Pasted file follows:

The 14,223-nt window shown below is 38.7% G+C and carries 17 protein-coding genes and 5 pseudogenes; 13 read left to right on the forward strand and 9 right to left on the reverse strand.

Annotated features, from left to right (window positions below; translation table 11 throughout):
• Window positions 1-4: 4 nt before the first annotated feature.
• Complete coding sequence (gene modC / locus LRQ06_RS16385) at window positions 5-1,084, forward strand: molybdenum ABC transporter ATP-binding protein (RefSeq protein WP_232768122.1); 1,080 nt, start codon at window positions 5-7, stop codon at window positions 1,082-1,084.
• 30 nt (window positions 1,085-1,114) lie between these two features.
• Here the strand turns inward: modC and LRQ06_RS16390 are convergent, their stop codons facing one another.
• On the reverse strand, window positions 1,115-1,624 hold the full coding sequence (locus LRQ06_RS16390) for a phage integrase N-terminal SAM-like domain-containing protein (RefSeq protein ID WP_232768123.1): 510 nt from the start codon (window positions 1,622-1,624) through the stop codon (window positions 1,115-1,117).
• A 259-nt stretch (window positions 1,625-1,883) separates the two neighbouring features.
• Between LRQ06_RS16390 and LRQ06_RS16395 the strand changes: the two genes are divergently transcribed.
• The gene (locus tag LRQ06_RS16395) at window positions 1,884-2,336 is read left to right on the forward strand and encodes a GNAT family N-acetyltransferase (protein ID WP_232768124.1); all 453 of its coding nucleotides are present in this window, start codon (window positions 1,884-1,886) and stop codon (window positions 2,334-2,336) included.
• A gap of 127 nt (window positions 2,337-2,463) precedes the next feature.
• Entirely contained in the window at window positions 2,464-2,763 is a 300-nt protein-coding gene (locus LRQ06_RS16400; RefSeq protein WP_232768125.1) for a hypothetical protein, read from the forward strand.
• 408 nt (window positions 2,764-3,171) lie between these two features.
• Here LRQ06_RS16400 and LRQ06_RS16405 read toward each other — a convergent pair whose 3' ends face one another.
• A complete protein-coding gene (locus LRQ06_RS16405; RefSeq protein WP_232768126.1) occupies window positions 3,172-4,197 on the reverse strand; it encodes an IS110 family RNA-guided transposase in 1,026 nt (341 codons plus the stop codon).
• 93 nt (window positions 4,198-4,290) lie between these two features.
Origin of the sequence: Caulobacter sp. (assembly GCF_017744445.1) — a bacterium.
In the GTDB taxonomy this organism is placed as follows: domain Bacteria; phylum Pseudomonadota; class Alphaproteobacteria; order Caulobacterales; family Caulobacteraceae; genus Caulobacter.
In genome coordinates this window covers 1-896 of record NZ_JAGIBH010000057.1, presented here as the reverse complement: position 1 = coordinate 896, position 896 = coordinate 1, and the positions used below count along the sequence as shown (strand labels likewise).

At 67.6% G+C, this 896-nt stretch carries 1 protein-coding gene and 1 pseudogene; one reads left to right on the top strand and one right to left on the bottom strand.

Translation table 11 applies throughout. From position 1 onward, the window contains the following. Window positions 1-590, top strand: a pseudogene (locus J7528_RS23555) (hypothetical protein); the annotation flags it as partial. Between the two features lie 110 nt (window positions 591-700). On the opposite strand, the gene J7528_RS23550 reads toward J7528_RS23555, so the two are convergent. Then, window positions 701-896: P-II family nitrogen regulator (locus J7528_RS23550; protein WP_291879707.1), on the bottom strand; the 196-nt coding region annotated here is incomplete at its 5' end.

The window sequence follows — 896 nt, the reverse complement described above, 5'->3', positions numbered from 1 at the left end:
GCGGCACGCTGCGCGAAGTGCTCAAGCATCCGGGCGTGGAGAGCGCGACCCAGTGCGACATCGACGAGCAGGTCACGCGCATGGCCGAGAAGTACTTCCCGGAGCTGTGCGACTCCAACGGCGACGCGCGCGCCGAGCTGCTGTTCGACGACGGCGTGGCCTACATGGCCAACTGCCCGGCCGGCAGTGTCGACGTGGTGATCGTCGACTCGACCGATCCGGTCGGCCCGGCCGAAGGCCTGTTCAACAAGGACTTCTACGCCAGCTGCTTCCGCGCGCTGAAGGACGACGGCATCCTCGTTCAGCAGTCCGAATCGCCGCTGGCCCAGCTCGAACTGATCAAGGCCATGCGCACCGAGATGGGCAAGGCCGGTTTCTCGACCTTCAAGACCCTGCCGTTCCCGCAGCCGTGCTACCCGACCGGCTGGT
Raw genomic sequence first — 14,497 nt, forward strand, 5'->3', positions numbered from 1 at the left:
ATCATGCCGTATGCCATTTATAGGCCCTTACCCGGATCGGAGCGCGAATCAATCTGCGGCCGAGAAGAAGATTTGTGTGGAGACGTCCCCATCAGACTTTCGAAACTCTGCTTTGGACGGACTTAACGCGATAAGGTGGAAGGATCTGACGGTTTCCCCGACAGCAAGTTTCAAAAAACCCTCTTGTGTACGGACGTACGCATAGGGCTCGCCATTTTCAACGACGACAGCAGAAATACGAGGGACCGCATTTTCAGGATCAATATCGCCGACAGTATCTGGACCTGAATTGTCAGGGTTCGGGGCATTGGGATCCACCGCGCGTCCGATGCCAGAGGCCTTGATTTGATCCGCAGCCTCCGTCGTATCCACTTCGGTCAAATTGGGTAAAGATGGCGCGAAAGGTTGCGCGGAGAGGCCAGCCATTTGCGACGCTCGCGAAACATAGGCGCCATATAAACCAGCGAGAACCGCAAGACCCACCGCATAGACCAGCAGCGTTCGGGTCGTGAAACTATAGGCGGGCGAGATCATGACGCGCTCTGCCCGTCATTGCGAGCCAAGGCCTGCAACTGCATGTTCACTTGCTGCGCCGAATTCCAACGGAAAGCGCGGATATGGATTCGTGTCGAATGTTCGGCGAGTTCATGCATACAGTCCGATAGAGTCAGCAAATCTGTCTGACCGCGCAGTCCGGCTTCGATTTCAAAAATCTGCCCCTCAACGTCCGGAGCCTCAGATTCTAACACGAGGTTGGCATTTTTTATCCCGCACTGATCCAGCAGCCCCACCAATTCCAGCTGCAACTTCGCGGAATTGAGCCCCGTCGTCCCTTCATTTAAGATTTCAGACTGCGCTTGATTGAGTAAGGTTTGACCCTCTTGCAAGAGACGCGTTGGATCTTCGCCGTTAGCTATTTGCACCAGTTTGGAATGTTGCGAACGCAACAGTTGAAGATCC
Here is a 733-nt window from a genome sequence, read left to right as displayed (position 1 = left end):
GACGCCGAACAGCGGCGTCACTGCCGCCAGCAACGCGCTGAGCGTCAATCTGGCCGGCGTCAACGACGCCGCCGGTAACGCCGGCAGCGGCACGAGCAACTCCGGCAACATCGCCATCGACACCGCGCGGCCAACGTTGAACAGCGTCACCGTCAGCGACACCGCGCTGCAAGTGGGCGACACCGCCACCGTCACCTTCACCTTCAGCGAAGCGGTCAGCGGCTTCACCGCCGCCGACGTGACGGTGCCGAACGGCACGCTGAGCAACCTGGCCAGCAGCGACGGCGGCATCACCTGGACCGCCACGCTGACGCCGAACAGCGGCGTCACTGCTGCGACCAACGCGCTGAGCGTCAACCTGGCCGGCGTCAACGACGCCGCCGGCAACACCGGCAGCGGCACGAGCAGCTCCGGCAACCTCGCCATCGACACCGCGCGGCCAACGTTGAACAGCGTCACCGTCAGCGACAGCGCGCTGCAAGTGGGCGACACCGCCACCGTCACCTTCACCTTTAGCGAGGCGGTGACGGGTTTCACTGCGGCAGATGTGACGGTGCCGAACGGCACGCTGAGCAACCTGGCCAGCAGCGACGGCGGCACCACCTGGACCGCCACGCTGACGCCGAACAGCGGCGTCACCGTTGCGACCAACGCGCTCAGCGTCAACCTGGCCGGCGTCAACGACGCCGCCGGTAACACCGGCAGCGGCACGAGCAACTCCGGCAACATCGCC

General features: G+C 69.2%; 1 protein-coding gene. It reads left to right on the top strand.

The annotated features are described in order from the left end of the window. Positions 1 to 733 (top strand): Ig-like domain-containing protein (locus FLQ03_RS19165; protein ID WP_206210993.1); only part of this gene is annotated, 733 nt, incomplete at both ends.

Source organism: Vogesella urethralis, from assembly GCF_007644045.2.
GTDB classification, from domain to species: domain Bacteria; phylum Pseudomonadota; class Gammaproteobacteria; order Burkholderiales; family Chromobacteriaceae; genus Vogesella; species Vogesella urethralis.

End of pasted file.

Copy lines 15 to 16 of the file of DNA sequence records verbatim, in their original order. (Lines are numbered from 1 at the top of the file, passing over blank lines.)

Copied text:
• A complete protein-coding gene (locus LRQ06_RS16405; RefSeq protein WP_232768126.1) occupies window positions 3,172-4,197 on the reverse strand; it encodes an IS110 family RNA-guided transposase in 1,026 nt (341 codons plus the stop codon).
• 93 nt (window positions 4,198-4,290) lie between these two features.